With the United Kingdom (UK) hosting the 26th United Nations Climate Change Conference (COP26), Nigeria has a unique opportunity to accelerate climate security action and guarantee a resilient future.
Nigeria is one of the most vulnerable countries globally to the impact of climate change-related extreme weather conditions.
The social, economic and human security impacts of climate change trends like erratic rainfall, high temperatures, severe flooding and desertification are exacerbated by rapid population growth, a fragile economy, underdevelopment, and weak adaptive capacity.
“Now more than ever,” observes environmentalist and scientific researcher Asmau Oniyangi, “the adverse effects of climate change in Nigeria are more obvious with sharp increases in extreme heat affecting the many millions of its citizens who do not have access to air conditioning or electricity and changes to precipitation threatening Nigeria’s largely rain-fed agricultural sector.”
COP26, scheduled to take place in Glasgow in Nov. 2021, will accelerate action towards the Paris Agreement’s goals and bring together heads of state, climate experts and activists to agree on a coordinated effort to address climate change.
Despite the summit’s postponement from Nov. 2020 due to the COVID-19 pandemic, the global health crisis is still posing a challenge. In early February, the United Nations chief, Antonio Guterres, was reported to have recommended that critical negotiations to prepare for the event should take place virtually.
For Nigeria, the postponement has created ample time for the government and negotiators to discuss with international and development partners on climate actions that benefit the country and reduce the impact of climate change.
On Feb. 11, COP26 President Alok Sharma arrived in Abuja and subsequently held high-level meetings with Vice President Yemi Osinbajo and President Buhari’s Chief of Staff, Prof. Ibrahim Gambari.
They discussed the importance of Nigeria’s leadership in climate action, energy transition, adaptation and green growth.
During a reception at the residence of the British High Commissioner, Catriona Laing, the COP26 President listened to young climate and environmental activists’ concerns from diverse backgrounds.
The COP26 President’s visit will build momentum for young people’s continuous engagement in climate space with the UK Government, notes Seyifunmi Adebote, an environmentalist and climate activist. He adds that this will redefine how young people are considered in negotiations and international policymaking.
Sharma’s visit took place against the backdrop of ongoing engagements and partnership between Nigeria and the UK, a long-time ally and host of the Climate Summit.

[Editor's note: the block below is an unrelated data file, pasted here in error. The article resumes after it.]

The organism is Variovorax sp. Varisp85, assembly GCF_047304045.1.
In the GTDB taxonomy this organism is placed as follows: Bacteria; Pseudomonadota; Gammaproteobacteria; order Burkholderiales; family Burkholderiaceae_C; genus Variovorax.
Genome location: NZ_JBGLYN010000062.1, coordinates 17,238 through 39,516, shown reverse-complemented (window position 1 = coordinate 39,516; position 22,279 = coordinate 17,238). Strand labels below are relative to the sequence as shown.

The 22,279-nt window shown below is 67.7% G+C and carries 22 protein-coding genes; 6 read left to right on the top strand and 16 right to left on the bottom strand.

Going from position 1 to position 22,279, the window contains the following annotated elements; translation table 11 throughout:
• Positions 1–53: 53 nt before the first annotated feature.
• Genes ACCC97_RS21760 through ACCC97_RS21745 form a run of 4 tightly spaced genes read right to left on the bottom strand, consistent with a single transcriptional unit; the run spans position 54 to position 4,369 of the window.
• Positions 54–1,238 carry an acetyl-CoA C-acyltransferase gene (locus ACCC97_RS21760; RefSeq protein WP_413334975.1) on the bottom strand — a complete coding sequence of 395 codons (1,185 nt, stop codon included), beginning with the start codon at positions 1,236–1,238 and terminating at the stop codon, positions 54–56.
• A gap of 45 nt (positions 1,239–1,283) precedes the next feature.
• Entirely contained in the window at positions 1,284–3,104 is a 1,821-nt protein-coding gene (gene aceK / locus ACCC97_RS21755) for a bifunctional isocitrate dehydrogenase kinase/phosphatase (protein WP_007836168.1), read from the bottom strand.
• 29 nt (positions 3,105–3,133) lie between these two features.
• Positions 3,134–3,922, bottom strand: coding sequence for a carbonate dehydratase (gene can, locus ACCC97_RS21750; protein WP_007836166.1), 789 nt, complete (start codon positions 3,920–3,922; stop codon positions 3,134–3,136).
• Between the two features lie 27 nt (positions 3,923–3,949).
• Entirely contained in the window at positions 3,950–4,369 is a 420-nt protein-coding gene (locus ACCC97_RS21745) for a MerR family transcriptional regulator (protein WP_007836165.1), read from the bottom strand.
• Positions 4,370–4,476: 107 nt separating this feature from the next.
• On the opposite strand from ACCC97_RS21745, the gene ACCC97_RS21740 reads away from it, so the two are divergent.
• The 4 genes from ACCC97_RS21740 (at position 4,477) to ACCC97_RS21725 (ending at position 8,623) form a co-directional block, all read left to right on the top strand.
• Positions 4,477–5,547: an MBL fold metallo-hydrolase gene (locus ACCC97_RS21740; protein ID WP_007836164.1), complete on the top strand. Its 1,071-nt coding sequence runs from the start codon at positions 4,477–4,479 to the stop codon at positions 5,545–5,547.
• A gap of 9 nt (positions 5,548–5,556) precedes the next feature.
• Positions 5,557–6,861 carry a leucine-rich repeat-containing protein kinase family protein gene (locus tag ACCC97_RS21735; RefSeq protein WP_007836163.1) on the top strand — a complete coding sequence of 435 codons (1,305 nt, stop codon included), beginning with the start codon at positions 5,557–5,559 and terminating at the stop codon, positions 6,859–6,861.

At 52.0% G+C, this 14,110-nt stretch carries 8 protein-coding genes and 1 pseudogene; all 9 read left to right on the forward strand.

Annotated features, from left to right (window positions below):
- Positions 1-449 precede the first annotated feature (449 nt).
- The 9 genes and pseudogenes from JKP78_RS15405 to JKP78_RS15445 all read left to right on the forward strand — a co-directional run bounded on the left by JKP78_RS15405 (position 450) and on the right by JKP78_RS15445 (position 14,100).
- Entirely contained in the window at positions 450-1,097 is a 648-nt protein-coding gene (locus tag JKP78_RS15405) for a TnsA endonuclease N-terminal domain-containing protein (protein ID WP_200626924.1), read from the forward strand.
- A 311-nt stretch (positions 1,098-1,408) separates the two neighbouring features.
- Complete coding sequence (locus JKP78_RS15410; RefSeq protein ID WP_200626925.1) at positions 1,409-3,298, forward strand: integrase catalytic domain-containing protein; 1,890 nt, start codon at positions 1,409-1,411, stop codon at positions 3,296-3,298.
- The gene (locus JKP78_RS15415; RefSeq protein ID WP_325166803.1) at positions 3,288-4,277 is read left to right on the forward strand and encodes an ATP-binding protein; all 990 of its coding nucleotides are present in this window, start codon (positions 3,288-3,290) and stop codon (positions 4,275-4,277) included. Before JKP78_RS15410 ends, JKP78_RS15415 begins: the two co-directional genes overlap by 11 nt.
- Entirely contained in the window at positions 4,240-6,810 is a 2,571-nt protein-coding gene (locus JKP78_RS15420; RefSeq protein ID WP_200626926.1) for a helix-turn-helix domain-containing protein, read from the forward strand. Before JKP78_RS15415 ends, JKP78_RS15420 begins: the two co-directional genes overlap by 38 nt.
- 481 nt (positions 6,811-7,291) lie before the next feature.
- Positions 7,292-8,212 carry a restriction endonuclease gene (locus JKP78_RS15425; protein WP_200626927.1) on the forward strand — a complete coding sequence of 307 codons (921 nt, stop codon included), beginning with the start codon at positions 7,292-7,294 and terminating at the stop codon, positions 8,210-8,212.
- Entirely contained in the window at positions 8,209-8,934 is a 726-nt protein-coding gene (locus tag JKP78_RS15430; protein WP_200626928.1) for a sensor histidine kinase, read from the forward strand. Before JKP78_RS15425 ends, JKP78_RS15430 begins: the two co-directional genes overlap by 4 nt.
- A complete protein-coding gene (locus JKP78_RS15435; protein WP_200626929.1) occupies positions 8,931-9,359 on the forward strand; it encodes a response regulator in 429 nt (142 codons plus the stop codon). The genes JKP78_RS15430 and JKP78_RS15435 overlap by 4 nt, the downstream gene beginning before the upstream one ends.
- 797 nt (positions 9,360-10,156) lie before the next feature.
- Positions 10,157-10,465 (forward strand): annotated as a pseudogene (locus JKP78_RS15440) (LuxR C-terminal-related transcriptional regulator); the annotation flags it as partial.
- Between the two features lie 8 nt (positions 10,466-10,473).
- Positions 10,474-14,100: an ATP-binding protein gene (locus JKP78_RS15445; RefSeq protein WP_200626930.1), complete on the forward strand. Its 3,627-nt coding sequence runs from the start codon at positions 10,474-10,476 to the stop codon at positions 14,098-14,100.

“Climate change remains a global concern that requires collective efforts, and this visit underlines the UK’s support for Nigeria in its battle against climate change while highlighting some of the important work we have already done together to protect livelihoods, lives and the planet,” said the British High Commissioner to Nigeria.
Seyifunmi told HumAngle that COP26 provides opportunities for Nigeria to attract green and environmentally friendly investment and businesses from the UK. The UK is a global leader on climate change with very ambitious goals to reduce emissions and has important technical and financial capacities to assist developing countries.
The Nigerian government’s ability to build a climate-resilient society and ensure COP26 delivers for its people depends heavily on favourable negotiations and support from developed countries like the UK.
The country is expected to cut greenhouse gas emissions by 20 per cent unconditionally and 45 per cent eventually, with international support by ending gas flaring, adopting climate-smart agriculture, and reforestation and clean energy transition.
Habiba Daggash, a post-doctoral researcher and expert in low-carbon electricity systems, in a paper stated that the rehabilitation of Nigeria’s ailing power sector would improve energy access and presents an opportunity to reduce emissions and health risks due to toxic emissions from diesel use.
She described the changing economics of renewable energy as an opportunity to develop a low-carbon energy supply that can power homes and industry without ballooning greenhouse gas emissions and stifling climate change mitigation efforts.
The UK is a strategic partner capable of building the ecosystem and expertise needed to transition to and expand renewable energy generation.
In January, it was reported that renewable energy outpaced the UK’s fossil fuel generation for the first time in 2020 and could remain the largest electricity source in the future.
HumAngle understands that Nigeria’s ability to integrate large scale renewable energy technologies such as solar and wind into the energy mix will reduce the need for dirty generators and provide an enabling environment for better productivity.
Britain is also an essential source of climate finance, investment and assistance to reverse and reduce the impact of climate change.
In 2019, British Prime Minister Boris Johnson announced before the UN General Assembly in New York that the UK would double its investment to help developing countries turn the tide against climate change and species loss.
Tackling biodiversity loss will slow desertification and the shrinking of fertile land, which plays a role in altering the migration pattern of nomadic herders and contributes to deadly battles between herders and farmers in Nigeria.
The UN climate summit also serves as an avenue for the Nigerian government through cooperation with international development partners to improve the resilience of its highly vulnerable agricultural sector and strengthen support for communities in the Northeast and Lake Chad, battling the dual impacts of climate change and conflict.
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